On Fire with Love

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Today’s Gospel reading leaves me with some interesting questions. Why did a Pharisee, of all people, invite Jesus to dinner? Who was the woman who came into the house and poured the perfume over Jesus’ feet? Was she a slave, a servant, or a family member? I can’t picture her being just someone who burst in off the street so how was it that she came to be in the house? The Pharisee knew she was “a sinful woman” yet she was there. Whose “guest” was she? The Bible doesn’t tell us these tidbits. They aren’t deemed important to the point the story is trying to make.

Simon, the Pharisee, probably considered himself to be a righteous Jew. He knew all the rules and followed them scrupulously. Yet he felt a certain stirring within, perhaps a recognition that he needed something more. Not too much more, to be sure, for moderation in everything included the practice of his faith. Jesus could be a guest at his table – on occasion. He certainly wouldn’t go overboard and make it an everyday thing.

That’s the way I used to take my faith. I was a good Catholic in my mind. I went to Mass once a week, went to communion on a regular basis, and followed the Church’s guidelines. No one would consider me to be a fanatic about Catholicism, it wouldn’t be in good taste to present that appearance. But still I had a sense that something was missing, that I needed something more. Eventually I decided I needed to upgrade my education in the Faith. I thought it would help me with my Christian writing that I so enjoyed. To achieve this goal, I decided to become part of the Formation for Ministry program the Syracuse Diocese offers. They would pay my tuition, and in exchange, I would serve the parish for 3 years. This is called a Transactional experience.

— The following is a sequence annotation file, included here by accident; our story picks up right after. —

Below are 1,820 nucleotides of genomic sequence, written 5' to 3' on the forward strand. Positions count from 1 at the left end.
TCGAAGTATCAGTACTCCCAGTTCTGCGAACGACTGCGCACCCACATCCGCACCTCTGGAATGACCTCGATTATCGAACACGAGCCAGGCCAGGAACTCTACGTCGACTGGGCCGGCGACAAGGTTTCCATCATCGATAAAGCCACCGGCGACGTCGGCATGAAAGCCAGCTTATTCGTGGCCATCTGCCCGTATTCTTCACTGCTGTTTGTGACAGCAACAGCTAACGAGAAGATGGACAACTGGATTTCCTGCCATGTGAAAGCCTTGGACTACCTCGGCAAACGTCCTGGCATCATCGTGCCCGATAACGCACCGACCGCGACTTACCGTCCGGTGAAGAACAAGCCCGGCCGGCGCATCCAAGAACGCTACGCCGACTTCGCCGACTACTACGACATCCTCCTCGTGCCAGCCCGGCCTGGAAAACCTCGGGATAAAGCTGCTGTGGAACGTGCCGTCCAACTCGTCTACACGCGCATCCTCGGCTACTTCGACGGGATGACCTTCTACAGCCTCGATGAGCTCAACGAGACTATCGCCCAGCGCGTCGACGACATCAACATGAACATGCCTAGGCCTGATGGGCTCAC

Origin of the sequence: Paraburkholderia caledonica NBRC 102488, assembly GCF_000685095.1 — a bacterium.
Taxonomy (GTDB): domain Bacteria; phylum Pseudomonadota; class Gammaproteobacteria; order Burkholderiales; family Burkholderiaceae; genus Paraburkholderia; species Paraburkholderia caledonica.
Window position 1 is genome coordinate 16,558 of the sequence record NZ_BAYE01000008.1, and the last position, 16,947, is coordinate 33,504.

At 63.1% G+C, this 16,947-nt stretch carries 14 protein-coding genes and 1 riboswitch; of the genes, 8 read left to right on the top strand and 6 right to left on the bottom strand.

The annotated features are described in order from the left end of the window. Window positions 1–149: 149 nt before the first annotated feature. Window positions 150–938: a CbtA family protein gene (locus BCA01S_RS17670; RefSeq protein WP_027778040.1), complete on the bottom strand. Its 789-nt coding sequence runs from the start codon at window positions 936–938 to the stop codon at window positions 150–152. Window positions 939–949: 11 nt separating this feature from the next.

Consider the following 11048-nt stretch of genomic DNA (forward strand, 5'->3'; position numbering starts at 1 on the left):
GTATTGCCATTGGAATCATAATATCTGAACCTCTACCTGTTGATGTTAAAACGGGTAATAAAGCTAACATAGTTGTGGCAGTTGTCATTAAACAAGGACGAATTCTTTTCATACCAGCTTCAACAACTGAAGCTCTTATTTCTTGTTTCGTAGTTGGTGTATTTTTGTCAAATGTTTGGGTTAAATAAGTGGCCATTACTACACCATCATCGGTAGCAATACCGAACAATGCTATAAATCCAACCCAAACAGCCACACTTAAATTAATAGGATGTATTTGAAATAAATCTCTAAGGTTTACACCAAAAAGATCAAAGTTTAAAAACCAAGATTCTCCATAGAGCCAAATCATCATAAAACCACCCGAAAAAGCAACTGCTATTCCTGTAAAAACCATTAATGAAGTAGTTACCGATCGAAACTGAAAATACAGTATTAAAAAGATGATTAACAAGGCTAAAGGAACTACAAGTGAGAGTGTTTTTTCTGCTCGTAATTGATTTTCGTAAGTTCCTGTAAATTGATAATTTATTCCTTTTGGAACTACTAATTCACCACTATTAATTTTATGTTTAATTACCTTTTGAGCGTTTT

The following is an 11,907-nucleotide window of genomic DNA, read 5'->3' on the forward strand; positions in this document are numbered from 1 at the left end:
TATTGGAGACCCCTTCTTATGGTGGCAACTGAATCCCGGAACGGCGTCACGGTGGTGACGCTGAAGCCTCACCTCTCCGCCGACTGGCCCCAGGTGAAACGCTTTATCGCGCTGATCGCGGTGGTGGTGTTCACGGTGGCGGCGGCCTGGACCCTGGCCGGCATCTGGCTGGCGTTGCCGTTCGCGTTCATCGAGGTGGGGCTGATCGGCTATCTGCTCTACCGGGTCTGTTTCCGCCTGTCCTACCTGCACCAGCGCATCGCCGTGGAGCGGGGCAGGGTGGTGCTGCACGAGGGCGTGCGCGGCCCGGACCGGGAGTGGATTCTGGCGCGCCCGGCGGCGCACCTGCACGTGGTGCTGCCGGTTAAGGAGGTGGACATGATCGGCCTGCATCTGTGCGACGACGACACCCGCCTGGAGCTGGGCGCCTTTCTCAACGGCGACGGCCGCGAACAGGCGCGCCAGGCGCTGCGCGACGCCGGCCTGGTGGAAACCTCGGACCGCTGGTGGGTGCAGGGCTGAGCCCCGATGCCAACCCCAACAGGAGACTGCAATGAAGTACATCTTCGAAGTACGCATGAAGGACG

I had figured without fully understanding how the Holy Spirit works in us. The Breath of God doesn’t conduct an exchange of goods, rather it changes us. It is transformational, not transactional. By allowing God to have his way with me, by listening to his message, I became somebody new – no, not new, but rather myself fulfilled. I don’t think I realized the full impact of this until last weekend, at the final retreat for Formation for Ministry. It was quite a rush.

It’s easy for me to picture the sinful woman in this manner. Like the Pharisee, she realized she needed something more, and sought Christ. Only she didn’t just invite him to Sunday dinner. She took his message of love into her heart completely, holding nothing back. Like the jar of precious perfume, she allowed herself to be broken open and poured out for His sake. Anyone who has been doused with perfume by a vendor in the mall will recognize that this kind of fanaticism isn’t often appreciated. But Christ did not draw back. He reached out to her with loving forgiveness. He recognized her transformation and loved her enthusiasm. In the eyes of God, moderation such as Simon’s is not to be compared to the zeal of the woman.

I asked, and now I have been transformed. I am filled with God’s fire. I know the world about me doesn’t appreciate seeing and hearing from a fanatic, but I cannot return to the moderation of a Pharisee. The Gospel brings out many questions. Which role do you choose – the Pharisee or the sinful woman who became a zealot?

Linda Crowley